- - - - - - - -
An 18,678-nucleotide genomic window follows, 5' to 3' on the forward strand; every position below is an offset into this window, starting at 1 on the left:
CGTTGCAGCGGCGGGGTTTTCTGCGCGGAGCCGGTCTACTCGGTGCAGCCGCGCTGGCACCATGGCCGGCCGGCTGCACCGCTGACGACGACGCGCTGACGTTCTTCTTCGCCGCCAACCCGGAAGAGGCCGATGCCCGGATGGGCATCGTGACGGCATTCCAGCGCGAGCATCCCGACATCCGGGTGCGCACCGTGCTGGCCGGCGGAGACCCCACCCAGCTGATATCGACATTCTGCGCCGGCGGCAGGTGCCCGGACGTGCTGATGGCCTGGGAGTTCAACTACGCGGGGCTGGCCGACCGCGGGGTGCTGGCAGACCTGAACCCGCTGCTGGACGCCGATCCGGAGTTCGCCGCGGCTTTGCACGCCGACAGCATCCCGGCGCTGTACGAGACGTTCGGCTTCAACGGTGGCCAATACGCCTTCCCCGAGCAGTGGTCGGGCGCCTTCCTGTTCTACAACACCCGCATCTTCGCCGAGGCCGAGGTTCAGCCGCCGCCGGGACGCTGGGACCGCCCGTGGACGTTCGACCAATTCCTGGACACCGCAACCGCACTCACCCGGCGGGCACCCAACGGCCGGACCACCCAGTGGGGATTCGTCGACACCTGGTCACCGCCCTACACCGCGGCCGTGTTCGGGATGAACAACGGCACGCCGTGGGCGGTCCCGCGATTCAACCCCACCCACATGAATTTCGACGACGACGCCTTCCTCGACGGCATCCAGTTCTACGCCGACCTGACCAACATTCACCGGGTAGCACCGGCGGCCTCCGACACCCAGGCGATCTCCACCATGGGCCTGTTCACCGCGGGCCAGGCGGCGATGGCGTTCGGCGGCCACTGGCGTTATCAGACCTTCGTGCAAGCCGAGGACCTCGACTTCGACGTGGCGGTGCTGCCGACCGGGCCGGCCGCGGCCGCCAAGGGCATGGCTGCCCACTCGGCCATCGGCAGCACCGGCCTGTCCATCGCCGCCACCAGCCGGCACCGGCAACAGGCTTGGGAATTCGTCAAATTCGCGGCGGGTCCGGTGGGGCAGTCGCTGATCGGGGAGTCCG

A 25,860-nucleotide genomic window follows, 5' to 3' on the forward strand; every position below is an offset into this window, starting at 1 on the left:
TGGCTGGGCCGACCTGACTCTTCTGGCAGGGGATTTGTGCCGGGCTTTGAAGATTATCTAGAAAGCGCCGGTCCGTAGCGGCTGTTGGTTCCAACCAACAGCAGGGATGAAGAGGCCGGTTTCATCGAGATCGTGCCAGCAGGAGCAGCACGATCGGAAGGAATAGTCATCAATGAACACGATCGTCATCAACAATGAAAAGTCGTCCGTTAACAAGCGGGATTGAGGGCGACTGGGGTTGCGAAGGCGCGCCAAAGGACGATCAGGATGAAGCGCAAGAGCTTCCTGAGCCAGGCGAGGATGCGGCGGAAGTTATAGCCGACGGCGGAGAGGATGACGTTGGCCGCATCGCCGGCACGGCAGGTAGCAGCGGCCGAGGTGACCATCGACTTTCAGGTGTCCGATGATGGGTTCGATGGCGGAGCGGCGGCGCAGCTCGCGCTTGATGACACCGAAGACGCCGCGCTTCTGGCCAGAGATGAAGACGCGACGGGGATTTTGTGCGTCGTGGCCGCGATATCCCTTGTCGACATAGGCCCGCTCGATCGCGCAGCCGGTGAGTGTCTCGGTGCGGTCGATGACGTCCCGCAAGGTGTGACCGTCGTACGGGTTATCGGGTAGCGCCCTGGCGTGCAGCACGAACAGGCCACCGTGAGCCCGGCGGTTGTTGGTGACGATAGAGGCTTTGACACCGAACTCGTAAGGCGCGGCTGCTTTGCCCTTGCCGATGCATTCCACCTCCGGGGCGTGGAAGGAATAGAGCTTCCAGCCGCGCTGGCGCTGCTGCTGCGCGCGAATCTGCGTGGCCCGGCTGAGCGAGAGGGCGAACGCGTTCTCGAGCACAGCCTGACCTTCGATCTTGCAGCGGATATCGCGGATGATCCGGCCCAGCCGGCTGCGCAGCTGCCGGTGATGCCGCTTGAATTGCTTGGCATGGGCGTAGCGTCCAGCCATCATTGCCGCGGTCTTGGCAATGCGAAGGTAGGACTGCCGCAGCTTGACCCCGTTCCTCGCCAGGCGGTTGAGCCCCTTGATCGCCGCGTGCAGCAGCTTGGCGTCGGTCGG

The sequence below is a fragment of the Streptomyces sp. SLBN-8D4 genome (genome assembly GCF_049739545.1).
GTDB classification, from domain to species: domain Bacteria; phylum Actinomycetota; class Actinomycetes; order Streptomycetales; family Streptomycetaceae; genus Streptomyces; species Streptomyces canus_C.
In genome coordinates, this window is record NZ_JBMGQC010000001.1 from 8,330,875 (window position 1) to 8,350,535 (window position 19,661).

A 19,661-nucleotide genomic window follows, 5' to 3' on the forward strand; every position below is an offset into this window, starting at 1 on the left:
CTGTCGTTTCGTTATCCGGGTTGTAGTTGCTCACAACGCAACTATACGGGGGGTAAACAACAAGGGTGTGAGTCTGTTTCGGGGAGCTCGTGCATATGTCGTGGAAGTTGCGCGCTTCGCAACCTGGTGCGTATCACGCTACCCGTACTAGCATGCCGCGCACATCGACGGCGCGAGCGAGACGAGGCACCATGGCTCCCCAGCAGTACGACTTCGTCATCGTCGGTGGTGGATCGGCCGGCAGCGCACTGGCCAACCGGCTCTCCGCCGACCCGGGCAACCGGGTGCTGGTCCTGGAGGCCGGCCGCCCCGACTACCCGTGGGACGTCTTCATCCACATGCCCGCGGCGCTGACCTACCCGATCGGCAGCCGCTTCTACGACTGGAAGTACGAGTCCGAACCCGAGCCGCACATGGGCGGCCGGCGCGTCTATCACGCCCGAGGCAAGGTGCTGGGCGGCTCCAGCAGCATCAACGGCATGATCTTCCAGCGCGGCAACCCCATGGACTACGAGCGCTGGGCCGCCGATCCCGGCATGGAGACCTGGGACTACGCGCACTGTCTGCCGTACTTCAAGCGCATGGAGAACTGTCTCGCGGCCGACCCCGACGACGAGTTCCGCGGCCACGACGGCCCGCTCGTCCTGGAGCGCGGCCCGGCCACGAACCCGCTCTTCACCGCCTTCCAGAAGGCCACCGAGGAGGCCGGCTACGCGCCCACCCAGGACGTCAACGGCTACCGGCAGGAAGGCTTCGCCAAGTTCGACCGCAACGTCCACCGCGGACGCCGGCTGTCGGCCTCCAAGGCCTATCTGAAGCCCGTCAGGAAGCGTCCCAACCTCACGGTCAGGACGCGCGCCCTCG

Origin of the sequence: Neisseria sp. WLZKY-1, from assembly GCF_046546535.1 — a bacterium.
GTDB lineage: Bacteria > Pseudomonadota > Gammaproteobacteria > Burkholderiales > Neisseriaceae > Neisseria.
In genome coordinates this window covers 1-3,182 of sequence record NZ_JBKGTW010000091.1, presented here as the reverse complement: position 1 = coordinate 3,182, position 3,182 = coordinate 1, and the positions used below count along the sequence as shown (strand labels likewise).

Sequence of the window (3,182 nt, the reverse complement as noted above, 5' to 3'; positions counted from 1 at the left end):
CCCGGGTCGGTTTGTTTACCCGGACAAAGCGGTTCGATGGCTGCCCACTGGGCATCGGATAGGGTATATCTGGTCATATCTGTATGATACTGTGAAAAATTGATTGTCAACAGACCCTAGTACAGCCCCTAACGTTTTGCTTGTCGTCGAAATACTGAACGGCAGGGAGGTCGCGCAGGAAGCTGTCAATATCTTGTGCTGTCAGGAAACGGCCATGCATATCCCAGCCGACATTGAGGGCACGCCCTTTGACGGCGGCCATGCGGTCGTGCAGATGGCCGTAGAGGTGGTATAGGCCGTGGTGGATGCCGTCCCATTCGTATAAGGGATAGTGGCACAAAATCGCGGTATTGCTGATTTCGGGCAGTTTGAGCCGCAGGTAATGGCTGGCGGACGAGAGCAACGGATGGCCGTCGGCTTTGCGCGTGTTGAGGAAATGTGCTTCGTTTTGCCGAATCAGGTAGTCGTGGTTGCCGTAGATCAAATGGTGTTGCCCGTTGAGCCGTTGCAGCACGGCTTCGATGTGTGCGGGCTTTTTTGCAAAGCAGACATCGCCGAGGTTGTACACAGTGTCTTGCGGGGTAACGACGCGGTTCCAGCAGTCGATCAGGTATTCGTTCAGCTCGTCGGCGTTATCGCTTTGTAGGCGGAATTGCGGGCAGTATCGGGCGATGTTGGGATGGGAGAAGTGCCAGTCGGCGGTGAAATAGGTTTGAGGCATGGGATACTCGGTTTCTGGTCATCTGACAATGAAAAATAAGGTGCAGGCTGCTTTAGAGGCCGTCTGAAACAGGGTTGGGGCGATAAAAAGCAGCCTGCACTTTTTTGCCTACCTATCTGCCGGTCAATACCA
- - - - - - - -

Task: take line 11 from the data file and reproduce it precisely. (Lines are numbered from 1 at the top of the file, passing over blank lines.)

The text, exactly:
GTDB lineage: Bacteria > Pseudomonadota > Gammaproteobacteria > Burkholderiales > Neisseriaceae > Neisseria.